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La Liga de Las Americas

Governor candidates spar over abortion, interest groups

COLUMBUS, Oct. 3 (AP): Ohio’s top governor candidates divided most intensely on abortion during a face-to-face meeting, with Democrat Ted Strickland advocating a woman’s choice in the matter and Republican Ken Blackwell challenging his position.

 Strickland, a congressman from Appalachia who is leading in the polls, accused Blackwell of changing his position on abortion over the course of the year, in a meeting Monday with the editorial board of The Columbus Dispatch.

He said Blackwell, Ohio’s secretary of state, opposed abortion under any circumstances during his heated primary against Attorney General Jim Petro, but ``has since nuanced that in a rather clever way'' to allow abortion to save a mother's life.

Blackwell, who would be the state's first black governor, said his statements on saving the mother's life don't represent a position change.

He said medical science has advanced to a point where choosing between the life of the mother or baby is “no longer the dilemma the medical profession had to deal with.'' Strickland said doctors have told him that assertion “is just flat out wrong.''

Holding his hand almost in Strickland's face, Blackwell said: “Take a look at the color of my skin. There would be very few people of this color if the instinct of the slave that was brutally attacked, the slave woman, was to kill the baby.''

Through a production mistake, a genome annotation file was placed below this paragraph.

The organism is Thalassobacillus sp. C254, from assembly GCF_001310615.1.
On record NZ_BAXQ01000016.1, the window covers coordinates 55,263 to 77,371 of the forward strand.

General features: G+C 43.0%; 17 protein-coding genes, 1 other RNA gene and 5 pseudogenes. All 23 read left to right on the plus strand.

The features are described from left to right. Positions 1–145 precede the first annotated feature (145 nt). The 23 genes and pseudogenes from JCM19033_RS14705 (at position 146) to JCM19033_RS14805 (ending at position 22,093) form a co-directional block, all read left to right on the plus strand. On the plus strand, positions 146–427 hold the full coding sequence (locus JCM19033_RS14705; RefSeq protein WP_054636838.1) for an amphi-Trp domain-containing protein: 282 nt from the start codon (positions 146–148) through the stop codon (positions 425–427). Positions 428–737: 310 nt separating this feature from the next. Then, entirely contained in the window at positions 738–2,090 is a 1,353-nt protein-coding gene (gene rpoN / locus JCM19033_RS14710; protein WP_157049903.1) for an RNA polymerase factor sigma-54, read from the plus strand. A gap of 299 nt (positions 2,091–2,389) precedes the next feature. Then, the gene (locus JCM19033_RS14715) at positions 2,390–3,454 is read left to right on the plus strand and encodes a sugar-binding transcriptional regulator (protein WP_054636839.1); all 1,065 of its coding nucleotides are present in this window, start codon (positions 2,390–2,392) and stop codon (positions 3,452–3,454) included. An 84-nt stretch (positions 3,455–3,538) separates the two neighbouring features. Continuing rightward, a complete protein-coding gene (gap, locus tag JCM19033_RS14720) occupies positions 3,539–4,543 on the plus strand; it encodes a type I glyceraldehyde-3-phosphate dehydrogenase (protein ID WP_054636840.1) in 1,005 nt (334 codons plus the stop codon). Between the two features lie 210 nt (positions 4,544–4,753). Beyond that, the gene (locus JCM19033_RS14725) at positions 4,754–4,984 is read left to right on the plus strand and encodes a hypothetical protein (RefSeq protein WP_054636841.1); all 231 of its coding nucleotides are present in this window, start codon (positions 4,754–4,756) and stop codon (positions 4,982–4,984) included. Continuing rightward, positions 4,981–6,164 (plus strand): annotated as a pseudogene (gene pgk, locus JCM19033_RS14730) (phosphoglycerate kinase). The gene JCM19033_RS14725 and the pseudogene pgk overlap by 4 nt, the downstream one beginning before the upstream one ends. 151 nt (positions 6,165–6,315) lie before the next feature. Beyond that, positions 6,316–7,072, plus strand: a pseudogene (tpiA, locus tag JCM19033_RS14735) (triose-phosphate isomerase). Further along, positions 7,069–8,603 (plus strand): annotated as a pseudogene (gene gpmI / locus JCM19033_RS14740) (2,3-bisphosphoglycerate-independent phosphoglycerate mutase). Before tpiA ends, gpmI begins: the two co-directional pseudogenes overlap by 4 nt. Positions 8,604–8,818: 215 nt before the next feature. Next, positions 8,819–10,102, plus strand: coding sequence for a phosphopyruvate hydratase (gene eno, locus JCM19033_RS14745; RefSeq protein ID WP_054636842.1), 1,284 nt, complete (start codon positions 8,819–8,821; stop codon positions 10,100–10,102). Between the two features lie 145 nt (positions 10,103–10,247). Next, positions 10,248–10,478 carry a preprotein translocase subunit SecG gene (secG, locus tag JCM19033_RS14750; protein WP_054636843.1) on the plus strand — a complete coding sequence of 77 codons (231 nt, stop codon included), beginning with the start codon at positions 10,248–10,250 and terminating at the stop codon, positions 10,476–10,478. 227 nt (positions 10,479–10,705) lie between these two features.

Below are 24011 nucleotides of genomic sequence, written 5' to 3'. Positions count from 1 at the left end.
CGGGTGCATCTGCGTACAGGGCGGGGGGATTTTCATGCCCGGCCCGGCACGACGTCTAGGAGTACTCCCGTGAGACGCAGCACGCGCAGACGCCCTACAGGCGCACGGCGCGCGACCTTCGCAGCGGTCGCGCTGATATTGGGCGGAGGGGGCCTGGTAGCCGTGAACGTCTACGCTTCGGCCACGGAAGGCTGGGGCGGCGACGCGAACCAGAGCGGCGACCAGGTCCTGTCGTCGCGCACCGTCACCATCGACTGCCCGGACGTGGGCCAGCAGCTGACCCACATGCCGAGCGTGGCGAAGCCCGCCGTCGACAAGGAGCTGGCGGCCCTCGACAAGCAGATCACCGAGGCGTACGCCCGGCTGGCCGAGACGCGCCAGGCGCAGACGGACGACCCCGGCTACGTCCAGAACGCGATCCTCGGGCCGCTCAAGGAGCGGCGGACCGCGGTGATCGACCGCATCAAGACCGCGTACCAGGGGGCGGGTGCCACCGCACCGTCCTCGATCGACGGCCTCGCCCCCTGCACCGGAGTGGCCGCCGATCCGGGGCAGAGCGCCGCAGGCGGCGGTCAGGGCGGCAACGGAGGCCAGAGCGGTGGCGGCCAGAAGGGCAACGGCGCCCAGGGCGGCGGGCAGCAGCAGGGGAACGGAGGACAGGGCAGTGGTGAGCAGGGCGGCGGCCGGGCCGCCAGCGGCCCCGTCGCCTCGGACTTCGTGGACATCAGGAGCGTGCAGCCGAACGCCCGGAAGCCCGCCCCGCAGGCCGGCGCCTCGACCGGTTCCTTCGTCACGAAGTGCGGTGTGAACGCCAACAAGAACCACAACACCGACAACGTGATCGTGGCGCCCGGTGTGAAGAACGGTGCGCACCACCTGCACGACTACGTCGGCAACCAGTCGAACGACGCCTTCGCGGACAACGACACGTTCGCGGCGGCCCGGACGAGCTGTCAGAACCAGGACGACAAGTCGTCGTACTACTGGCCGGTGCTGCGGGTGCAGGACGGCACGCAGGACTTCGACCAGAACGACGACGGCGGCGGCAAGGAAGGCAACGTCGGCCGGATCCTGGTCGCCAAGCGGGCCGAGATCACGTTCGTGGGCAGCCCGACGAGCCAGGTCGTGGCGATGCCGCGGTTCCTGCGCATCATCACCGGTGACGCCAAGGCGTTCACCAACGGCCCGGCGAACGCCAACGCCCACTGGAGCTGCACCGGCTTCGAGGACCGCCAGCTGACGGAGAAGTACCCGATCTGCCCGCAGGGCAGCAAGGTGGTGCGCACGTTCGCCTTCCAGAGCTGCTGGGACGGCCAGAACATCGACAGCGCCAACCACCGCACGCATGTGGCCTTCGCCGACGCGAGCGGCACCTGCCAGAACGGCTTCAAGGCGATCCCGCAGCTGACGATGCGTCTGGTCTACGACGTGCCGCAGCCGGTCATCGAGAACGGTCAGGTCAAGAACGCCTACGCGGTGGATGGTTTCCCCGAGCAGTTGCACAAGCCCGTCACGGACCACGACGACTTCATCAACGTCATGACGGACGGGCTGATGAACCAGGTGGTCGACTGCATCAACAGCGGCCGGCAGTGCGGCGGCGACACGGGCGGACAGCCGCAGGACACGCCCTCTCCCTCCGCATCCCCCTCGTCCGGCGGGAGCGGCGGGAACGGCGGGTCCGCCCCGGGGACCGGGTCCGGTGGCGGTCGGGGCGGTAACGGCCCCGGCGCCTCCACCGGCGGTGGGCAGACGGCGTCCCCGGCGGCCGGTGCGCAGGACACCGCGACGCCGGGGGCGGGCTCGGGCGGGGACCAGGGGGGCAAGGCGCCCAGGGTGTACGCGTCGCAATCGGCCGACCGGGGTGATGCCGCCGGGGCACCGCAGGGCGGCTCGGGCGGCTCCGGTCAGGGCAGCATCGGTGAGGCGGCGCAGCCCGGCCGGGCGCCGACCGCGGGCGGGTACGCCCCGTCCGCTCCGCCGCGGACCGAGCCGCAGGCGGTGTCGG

Blackwell said rape victims today can use the so-called ``morning-after pill'' to prevent pregnancy, but that if one of his two daughters were raped and surpassed that opportunity, he would view aborting the pregnancy as the ``more traumatic choice'' than carrying the baby to term.

“It ought to be her choice,'' Strickland said. “That is where we differ,'' Blackwell replied.

During their nearly two hours with the newspaper's editors, the candidates also jockeyed to label each other as a puppet of interest groups, with Blackwell painting a Strickland administration as beholden to labor union bosses and Strickland suggesting a Blackwell administration would be captive to the religious right.

Strickland called Blackwell an opportunist for embracing a government-limiting constitutional amendment—dubbed Tax and Expenditure Limitation, or TEL—throughout the primary, then abandoning it when public pressure mounted.

“I think that calls into question your judgment, and quite frankly, whether or not you would be good for Ohio,” Strickland said.

Blackwell questioned Strickland's response to the investment scandals that have plagued the Ohio Bureau of Workers' Compensation since last spring, suggesting Strickland protected AFL-CIO President Bill Burga, a member of the bureau's oversight commission, by not asking for him to resign.

“Your silence was deafening, because it would have required you to ask Mr. Burga to come down off of that board, and you just didn't have the leadership courage to do that,'' Blackwell said.





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